Mythology, Madness, and Laughter -- these are hardly the kinds of concepts that mainstream scholars tend to use in order to characterize German idealism. Gabriel's and Žižek's interests are not in reason and rationality, the status of transcendental arguments, the meaning of objectivity, and the like -- the kinds of issues one would normally expect to find discussed in book-length studies of the theoretical philosophies of figures such as Kant and Hegel -- but in the darker, more romantic question of that mysterious "other" which is said to precede the constitution of a field of knowledge or the knowing, reflective, and rational subject. Their favorite thinker, then, is neither Kant nor Hegel, but Schelling, in particular the late Schelling of the "positive philosophy," for whom reflection always bears a mysterious, and in his terminology "mythological," remainder: an origin that, while not a transcendent "thing" waiting to be discovered, conditions and opens up in indeterminate and contingent ways a given discursive domain or space of reasons.

Kant, they argue, initiates this movement because he realizes that what can count as objective from a human point of view must have been constituted; there is for human beings no objectivity apart from the one they stand responsible for as epistemic subjects endowed with the capacity to synthesize and judge on the basis of a priori rules. However, with his conception of an unknowable noumenal reality beyond the range of human objectivity, Kant remains mired, they suggest, in a traditional epistemic approach whose goal is to show how adequate representation of a completely mind-independent reality is possible. Although Kant is a theorist of constitution and a transcendental idealist, he fails to rid himself of the essentially realist picture of the relationship between mind and nature that he inherits from Descartes, Locke and others.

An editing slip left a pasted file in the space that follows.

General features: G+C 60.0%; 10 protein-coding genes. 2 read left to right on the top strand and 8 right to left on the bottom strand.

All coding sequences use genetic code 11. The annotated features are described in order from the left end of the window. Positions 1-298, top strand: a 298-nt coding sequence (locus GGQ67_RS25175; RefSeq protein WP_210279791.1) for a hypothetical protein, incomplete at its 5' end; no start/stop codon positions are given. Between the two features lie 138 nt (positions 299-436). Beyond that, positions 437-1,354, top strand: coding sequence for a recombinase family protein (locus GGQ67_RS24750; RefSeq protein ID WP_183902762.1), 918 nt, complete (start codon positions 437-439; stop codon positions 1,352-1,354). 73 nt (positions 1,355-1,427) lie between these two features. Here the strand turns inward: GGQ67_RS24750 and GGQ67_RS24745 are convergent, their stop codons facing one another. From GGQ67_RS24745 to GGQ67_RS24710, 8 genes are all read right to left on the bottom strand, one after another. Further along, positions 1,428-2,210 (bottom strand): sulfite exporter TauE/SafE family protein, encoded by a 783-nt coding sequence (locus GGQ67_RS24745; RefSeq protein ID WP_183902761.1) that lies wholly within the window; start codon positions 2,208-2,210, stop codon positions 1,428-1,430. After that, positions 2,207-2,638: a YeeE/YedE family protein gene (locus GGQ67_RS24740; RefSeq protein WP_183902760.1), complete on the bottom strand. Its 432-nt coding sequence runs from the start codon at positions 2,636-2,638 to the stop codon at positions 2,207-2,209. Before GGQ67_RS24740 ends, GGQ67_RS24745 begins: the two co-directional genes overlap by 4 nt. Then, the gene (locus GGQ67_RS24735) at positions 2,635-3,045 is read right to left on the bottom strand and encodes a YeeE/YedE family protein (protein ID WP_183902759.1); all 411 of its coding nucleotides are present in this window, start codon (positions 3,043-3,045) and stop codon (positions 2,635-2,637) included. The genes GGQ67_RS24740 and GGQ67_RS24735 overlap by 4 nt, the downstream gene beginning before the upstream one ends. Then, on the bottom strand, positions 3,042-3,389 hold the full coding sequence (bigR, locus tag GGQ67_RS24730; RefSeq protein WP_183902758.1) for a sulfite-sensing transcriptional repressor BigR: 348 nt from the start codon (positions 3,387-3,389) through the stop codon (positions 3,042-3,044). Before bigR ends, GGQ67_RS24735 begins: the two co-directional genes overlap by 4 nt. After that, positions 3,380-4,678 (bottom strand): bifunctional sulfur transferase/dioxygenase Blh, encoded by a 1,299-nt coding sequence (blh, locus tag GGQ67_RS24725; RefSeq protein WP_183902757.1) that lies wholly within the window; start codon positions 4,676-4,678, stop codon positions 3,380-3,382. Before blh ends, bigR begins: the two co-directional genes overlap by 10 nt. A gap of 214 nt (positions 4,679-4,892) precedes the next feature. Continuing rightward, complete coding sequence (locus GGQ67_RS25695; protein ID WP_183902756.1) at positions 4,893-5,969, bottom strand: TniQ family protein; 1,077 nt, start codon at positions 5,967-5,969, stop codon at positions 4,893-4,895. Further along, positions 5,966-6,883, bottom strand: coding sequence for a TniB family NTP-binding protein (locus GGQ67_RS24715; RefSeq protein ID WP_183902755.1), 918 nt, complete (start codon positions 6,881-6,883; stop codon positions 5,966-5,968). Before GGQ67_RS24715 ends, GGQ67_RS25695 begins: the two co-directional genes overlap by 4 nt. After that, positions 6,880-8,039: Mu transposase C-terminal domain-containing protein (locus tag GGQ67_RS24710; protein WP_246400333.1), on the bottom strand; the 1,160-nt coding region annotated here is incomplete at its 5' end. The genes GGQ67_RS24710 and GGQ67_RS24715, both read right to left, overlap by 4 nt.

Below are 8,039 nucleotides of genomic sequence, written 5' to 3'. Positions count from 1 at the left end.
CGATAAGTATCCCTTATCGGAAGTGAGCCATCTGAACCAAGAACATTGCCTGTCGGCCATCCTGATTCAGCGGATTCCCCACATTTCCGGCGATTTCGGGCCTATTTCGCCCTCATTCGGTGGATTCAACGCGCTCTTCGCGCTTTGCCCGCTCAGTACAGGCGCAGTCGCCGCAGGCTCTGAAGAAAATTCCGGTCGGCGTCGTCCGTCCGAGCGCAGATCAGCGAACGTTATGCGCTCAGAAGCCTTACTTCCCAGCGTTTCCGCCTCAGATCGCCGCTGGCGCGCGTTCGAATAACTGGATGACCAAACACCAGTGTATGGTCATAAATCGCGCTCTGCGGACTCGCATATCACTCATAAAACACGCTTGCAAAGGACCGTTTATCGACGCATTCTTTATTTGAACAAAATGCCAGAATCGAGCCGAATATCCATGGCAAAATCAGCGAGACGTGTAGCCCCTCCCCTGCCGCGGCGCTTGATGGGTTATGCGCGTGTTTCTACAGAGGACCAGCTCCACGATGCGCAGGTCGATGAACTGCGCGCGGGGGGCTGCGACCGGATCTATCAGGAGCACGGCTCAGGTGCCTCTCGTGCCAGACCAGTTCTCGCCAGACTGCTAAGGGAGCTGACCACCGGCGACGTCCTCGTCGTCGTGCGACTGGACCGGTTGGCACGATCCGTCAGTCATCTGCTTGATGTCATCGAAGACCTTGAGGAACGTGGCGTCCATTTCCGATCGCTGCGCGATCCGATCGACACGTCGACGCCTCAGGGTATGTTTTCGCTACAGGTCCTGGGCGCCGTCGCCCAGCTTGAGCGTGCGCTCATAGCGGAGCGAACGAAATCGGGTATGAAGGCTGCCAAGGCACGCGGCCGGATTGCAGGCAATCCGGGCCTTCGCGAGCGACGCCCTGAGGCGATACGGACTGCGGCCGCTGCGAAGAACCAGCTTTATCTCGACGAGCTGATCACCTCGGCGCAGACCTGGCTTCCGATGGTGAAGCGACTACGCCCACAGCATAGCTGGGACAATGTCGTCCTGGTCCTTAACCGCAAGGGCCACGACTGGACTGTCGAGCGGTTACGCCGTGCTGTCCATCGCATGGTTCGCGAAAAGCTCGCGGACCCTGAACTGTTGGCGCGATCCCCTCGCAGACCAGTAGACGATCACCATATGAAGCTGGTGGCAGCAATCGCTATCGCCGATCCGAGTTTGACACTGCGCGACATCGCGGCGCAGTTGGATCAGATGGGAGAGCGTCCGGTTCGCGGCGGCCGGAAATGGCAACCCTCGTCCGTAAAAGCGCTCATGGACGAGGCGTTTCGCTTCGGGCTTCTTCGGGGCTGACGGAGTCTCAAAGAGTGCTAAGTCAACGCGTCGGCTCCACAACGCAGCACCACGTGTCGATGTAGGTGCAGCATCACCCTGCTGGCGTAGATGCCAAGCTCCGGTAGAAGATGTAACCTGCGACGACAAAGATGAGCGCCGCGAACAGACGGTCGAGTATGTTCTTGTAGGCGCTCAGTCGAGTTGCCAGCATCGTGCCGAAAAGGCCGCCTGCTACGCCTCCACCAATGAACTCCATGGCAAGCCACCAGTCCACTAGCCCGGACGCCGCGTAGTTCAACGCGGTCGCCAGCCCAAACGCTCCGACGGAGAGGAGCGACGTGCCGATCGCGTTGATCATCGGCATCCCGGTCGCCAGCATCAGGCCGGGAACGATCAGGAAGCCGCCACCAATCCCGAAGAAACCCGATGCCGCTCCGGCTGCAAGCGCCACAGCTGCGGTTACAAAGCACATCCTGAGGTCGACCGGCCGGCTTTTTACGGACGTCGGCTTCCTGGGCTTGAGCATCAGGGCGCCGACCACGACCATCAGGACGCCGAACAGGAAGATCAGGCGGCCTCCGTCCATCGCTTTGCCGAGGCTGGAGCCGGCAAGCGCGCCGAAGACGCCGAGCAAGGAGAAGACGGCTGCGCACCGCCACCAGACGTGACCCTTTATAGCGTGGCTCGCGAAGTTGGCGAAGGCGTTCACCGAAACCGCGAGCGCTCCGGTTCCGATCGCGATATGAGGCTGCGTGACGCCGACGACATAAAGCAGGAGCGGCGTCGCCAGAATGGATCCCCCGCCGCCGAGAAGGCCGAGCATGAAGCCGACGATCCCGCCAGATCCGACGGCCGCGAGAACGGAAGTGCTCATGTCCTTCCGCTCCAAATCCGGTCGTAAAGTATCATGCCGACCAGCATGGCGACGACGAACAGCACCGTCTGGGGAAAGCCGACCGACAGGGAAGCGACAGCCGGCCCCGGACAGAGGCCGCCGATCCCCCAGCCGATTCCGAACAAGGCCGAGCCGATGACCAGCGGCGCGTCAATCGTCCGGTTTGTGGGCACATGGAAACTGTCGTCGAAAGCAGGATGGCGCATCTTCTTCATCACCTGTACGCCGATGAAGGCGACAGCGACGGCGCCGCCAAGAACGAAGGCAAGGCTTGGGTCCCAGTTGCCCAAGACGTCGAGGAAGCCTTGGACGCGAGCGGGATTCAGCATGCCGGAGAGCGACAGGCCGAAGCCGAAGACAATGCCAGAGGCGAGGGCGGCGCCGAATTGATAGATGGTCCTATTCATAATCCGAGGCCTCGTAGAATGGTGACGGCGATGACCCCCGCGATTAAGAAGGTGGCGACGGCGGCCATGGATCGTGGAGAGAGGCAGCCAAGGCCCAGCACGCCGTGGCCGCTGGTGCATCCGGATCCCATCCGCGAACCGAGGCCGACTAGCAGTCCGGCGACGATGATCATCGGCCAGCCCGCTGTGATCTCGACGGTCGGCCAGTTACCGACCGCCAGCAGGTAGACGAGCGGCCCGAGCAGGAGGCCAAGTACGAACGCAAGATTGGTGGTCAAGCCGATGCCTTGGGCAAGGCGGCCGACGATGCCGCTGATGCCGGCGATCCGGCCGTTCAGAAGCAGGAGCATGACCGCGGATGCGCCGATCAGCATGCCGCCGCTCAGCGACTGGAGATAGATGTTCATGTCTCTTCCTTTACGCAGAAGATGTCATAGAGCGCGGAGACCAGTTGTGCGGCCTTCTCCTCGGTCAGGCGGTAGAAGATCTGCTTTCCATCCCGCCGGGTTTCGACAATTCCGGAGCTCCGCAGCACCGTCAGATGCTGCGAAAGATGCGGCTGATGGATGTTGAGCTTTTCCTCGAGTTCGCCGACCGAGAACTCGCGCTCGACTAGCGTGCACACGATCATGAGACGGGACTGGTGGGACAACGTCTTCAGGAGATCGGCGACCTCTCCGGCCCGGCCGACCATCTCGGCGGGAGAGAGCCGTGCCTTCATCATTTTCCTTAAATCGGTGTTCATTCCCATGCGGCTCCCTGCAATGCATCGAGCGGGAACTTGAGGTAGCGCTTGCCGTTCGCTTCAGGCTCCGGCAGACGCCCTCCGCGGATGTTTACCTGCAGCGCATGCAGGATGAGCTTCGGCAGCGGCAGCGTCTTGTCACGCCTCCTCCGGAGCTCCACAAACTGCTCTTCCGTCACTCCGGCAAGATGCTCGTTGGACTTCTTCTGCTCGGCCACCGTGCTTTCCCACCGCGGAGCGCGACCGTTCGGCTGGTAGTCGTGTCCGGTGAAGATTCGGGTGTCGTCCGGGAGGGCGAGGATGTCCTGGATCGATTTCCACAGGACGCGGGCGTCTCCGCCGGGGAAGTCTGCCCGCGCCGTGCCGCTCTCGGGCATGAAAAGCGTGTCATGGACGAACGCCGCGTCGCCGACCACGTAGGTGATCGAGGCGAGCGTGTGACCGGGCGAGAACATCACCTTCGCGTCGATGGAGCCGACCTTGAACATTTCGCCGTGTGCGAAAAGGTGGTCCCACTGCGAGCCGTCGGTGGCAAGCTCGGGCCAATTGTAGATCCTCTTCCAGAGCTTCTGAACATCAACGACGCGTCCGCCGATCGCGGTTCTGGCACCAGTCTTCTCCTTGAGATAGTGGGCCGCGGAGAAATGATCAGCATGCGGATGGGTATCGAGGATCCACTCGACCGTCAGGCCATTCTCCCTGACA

One may at this point want to ask why Gabriel and Žižek decide to rest their account exclusively on an ontological reading of Kant, according to which the unknowability of the thing-in-itself ultimately entails skepticism about knowledge as such. On the most well-known competing reading, namely the epistemic view favored by Henry Allison and others, the thing-in-itself is not a threat to human knowledge but the object of a non-discursive, non-human understanding -- what Kant calls an "intellectual intuition" -- whose purpose is to form an illuminating yet fully hypothetical contrast to human knowledge. On the epistemic view, it makes no sense to relate our knowledge to a transcendent and metaphysically real "object-domain," if by transcendent one means something outside the scope of possible human knowledge, and human thinking (when true) reaches all the way to the objects as they exist independently of the mind yet within the constituted reality of human worldhood.